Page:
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A new era in minimally invasive robotic surgery
The Protestant Hospital Wesel (EVK Wesel) is one of two reference centres in Germany and one of 25 worldwide for the Senhance Surgical Robotic System from Transenterix.
Report: Sonja Buske
‘We wanted to be the first in the Lower Rhine region to go to market with a robotic system as we believe that this type of digital surgical assistance represents the future,’ explains Rainer Rabsahl, CEO of the 356-bed hospital. ‘We have been a very innovative healthcare institution ever since our foundation,’ says Rabsahl. The EVK Wesel was one of the first hospitals in the Lower Rhine region to set up an Oncology Department, a Stroke Centre and a Nephrology Department. The EVK Wesel is also amongst the pioneers in hip and knee endoprosthetics. ‘For a hospital of our size and especially in a rural region, this is not a matter of course. Luckily, we have always had a good feel for which innovations are likely to become established,’ explains the CEO.
The Senhance Surgical Robotic System for minimally invasive procedures in general and visceral surgery was introduced in Wesel at the beginning of August. It provides the surgeon, who sits next to the patient in a comfortable position at an open console during the operation, with pin sharp, high resolution images enlarged up to six times. The camera is controlled with the surgeon’s eye movements, the instruments inside the patient’s abdomen are controlled via the hands. An integrated tremor filter eliminates the slight jitters experienced by everyone. This facilitates working with a level of precision not otherwise possible with human hands.
It is this precision which has already attracted a lot of attention and is very sought after. ‘We have patients who come to us and explicitly state that they want this device to be used for their surgery,’ reports Rabsahl. ‘We have not seen any fear of, or scepticism towards robotically assisted surgery.’ 40 operations were carried out between August and October, with a target of 240 per year. Says Rabsahl: ‘However, I must emphasise that we will not operate on patients who do not require surgery. We do not carry out more operations just because we have a new system. The patient obviously always comes first.’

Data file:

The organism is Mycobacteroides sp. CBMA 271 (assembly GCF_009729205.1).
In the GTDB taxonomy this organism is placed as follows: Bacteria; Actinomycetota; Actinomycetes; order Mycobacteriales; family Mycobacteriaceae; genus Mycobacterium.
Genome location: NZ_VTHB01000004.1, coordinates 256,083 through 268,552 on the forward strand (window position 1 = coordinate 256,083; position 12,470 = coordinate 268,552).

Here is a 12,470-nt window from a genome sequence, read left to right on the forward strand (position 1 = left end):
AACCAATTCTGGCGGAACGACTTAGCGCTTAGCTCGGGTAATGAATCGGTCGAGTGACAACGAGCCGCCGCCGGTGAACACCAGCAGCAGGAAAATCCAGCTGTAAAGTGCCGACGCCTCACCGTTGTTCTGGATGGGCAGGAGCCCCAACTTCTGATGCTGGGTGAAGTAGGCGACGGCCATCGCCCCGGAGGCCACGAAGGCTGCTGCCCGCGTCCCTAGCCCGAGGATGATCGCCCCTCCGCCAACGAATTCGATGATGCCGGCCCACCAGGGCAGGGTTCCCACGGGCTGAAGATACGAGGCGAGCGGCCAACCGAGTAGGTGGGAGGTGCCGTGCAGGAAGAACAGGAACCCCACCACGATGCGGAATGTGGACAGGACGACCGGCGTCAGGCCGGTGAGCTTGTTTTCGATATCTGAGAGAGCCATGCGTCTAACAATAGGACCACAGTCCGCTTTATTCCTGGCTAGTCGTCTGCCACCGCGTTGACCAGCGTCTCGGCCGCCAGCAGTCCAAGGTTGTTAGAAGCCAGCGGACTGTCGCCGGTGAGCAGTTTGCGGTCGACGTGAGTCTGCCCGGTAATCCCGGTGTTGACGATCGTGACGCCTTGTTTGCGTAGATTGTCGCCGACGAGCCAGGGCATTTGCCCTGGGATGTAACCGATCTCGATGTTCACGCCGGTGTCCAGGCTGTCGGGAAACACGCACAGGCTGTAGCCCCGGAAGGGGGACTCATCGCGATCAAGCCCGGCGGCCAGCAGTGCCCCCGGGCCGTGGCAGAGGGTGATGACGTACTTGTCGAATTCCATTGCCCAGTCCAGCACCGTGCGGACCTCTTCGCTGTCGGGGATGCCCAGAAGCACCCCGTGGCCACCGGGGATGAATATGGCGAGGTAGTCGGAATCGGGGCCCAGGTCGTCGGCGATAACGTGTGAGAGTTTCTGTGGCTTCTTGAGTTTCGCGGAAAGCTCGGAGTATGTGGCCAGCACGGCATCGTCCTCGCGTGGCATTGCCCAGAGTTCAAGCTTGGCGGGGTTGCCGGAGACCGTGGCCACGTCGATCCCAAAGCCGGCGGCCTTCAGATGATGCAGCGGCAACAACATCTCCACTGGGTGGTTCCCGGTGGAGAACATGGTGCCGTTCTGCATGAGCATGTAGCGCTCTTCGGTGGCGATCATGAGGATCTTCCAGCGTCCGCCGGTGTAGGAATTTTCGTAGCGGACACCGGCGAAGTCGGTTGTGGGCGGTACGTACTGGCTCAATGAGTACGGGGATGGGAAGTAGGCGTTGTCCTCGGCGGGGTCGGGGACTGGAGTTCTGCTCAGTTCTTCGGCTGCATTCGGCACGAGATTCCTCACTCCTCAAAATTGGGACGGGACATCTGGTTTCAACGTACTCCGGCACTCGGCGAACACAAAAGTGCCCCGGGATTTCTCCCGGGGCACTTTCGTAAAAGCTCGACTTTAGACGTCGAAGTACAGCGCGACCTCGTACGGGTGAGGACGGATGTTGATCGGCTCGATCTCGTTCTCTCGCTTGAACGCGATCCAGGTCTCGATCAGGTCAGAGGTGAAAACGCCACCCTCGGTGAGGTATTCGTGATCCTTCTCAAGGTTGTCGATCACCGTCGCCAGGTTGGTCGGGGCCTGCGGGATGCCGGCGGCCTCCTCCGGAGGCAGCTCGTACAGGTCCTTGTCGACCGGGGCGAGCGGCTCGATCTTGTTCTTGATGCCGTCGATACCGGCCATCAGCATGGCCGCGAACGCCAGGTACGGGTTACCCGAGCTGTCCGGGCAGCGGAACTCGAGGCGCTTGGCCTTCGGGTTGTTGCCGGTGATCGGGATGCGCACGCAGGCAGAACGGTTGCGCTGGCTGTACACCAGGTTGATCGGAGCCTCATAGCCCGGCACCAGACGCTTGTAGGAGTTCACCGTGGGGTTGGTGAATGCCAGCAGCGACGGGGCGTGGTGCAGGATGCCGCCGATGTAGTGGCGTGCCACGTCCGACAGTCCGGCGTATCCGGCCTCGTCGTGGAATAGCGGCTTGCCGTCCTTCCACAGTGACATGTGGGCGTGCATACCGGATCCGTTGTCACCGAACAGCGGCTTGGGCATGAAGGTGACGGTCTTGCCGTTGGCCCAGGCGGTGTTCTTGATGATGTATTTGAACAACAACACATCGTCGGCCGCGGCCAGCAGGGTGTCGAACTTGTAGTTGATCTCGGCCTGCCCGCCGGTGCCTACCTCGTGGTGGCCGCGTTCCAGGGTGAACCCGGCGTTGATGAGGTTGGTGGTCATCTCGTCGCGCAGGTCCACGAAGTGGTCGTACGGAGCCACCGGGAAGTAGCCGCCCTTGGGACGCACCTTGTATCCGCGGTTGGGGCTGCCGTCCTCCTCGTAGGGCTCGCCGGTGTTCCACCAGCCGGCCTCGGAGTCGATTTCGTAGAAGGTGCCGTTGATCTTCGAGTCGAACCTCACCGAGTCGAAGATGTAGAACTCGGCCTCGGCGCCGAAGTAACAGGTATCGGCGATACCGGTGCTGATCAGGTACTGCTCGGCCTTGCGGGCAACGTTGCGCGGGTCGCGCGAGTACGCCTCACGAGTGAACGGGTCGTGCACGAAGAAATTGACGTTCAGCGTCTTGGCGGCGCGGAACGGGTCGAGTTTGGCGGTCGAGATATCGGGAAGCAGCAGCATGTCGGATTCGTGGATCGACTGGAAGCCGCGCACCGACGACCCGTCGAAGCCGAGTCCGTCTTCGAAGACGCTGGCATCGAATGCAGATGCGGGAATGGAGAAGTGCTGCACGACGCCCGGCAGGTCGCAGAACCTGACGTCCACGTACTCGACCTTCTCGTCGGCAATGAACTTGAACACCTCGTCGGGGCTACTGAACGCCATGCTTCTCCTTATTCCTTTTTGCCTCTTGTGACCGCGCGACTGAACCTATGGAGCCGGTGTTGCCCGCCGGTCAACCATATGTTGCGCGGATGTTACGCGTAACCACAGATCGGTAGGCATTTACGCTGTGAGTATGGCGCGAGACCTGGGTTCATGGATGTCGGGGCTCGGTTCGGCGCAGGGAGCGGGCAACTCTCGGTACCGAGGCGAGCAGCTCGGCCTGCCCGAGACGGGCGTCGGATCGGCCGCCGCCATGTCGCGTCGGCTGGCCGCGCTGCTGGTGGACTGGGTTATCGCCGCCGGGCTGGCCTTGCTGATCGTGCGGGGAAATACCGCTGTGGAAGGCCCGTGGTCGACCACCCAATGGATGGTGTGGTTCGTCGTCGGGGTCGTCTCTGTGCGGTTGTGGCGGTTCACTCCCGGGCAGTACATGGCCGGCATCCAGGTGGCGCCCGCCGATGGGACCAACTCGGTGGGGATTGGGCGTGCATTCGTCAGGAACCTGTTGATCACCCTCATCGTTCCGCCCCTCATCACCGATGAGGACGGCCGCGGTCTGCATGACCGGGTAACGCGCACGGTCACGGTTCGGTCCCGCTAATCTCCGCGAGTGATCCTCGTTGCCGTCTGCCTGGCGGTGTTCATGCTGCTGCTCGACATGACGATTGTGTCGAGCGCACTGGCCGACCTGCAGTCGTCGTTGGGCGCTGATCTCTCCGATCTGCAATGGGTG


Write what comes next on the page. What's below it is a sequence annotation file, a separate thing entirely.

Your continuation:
The advantages for the patient are obvious though: Surgery is less invasive due to smaller incisions and therefore smaller scars, with less wound pain. The system in Wesel is used for hernia operations, gall bladder removal and oncological, abdominal interventions. Cancer patients benefit particularly from the new technology. It is planned to extend the use of the system to gynaecological interventions as well. ‘We are taking this step by step, as stipulated in the training plan for surgeons,’ explains Rabsahl. ‘Training with the new robot takes a certain amount of time, and at the moment each intervention is supervised by an external doctor experienced in using the robotic system. We can also draw on constant support from a Transenterix technician. Safety is our main priority.”
Rabsahl reports that his staff are proud to work in a hospital which can afford such modern equipment. ‘This investment was certainly a financial challenge for our hospital, but we look at this as a means of safeguarding the future.’ The hospital specifically aims to attract the attention of young doctors in this way and hopes that the robotics system will provide a competitive advantage which will also have an impact on economic viability in the long run.
The EVK Wesel is not only a reference centre but also an observation and practice centre: interested surgeons and students can gain an insight into surgical procedures of the new generation – and may become motivated to return as employees at a later stage.
Rainer Rabsahl is CEO of EVK Wesel GmbH since 2004. The qualified business economist is also responsible for several health centres and care facilities that are predominantly located on the large campus area.